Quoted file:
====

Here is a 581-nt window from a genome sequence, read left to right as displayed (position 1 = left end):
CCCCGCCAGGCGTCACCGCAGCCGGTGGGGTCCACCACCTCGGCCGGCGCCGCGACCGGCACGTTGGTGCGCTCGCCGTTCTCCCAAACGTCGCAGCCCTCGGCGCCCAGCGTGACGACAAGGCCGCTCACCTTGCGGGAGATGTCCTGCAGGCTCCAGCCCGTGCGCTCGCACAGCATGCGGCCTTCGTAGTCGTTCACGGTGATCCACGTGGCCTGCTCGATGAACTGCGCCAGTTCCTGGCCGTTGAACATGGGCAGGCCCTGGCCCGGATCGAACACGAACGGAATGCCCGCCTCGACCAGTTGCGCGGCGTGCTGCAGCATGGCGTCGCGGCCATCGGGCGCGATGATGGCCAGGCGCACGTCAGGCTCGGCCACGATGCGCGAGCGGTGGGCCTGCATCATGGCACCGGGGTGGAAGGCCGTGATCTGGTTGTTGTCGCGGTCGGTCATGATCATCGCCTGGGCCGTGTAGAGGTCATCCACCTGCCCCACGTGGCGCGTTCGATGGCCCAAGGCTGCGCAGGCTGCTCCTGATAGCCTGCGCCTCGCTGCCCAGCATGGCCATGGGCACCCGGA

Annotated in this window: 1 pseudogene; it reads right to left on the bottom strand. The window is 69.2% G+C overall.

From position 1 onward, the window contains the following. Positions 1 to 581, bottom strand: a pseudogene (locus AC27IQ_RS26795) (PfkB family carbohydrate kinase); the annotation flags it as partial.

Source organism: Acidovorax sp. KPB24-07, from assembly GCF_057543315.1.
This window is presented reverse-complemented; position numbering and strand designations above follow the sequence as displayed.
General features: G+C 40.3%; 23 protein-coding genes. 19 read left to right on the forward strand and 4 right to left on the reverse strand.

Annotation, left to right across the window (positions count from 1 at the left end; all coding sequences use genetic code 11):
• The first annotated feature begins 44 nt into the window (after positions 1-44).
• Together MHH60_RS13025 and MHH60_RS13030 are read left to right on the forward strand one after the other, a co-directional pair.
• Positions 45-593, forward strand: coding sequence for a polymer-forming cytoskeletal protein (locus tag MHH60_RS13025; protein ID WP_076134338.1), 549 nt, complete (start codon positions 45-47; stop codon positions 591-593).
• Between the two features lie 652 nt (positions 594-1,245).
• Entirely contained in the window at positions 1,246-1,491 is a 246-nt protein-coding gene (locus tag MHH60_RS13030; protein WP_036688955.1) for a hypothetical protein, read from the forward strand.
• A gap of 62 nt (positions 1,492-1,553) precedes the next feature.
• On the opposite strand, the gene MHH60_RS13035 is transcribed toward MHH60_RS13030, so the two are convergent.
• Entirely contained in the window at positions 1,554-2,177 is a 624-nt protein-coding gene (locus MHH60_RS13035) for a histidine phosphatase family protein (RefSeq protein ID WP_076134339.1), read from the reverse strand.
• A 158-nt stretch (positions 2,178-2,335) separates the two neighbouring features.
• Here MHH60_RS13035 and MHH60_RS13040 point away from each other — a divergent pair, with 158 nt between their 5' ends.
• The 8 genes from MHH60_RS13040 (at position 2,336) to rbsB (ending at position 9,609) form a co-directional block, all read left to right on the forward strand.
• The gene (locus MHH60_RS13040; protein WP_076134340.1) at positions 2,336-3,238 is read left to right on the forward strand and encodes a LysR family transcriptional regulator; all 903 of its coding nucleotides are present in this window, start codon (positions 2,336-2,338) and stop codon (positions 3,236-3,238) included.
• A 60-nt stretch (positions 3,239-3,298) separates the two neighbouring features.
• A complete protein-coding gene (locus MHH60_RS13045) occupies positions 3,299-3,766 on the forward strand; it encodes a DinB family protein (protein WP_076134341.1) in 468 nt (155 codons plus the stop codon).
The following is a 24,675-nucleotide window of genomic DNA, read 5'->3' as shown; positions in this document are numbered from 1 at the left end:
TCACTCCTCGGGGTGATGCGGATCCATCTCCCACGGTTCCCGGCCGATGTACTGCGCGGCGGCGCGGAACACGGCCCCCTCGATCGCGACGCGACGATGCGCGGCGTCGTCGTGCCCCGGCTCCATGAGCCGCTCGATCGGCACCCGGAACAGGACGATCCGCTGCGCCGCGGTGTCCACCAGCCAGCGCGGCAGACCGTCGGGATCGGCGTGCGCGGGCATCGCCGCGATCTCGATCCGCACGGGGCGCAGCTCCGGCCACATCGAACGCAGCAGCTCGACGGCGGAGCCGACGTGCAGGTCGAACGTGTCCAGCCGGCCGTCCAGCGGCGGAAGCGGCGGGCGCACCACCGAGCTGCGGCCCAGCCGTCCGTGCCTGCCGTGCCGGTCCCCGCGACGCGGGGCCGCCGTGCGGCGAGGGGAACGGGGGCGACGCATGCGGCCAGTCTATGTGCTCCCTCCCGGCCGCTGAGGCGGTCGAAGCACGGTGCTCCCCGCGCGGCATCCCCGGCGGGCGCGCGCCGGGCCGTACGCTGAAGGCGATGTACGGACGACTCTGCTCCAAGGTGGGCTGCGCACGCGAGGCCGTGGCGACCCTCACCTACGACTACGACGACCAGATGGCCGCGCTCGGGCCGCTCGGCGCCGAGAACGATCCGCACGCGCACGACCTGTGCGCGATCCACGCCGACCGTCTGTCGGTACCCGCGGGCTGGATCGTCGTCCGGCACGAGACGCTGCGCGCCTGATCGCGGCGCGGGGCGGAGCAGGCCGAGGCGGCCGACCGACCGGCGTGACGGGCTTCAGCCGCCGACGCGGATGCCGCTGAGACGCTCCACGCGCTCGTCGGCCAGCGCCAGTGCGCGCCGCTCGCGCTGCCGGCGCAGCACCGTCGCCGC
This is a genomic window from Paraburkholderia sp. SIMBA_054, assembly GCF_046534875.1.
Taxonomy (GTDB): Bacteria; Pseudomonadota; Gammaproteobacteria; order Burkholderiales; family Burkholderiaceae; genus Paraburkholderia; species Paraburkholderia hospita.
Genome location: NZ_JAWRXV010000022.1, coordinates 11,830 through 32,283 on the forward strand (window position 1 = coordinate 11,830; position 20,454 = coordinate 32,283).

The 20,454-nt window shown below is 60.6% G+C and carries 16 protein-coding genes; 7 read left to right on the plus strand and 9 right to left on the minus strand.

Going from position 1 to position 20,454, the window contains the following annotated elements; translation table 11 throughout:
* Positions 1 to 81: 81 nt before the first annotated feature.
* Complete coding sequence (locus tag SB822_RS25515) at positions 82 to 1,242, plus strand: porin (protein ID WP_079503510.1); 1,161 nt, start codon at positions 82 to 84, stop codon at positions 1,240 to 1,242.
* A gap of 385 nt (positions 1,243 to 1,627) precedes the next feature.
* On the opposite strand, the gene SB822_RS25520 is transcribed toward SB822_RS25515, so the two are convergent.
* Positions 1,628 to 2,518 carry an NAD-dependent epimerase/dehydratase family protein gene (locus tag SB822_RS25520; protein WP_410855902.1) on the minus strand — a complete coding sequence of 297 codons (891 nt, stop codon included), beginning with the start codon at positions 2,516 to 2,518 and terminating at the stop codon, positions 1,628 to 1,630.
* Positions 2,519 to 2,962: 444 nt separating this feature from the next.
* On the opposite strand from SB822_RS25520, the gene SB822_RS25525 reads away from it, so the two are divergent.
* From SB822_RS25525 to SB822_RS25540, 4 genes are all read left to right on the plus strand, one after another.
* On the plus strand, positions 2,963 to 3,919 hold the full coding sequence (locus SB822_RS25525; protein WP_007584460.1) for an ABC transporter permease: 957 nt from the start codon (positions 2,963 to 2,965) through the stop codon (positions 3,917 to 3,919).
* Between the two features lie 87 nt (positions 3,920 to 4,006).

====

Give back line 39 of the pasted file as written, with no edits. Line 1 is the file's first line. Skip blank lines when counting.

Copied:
* Between the two features lie 87 nt (positions 3,920 to 4,006).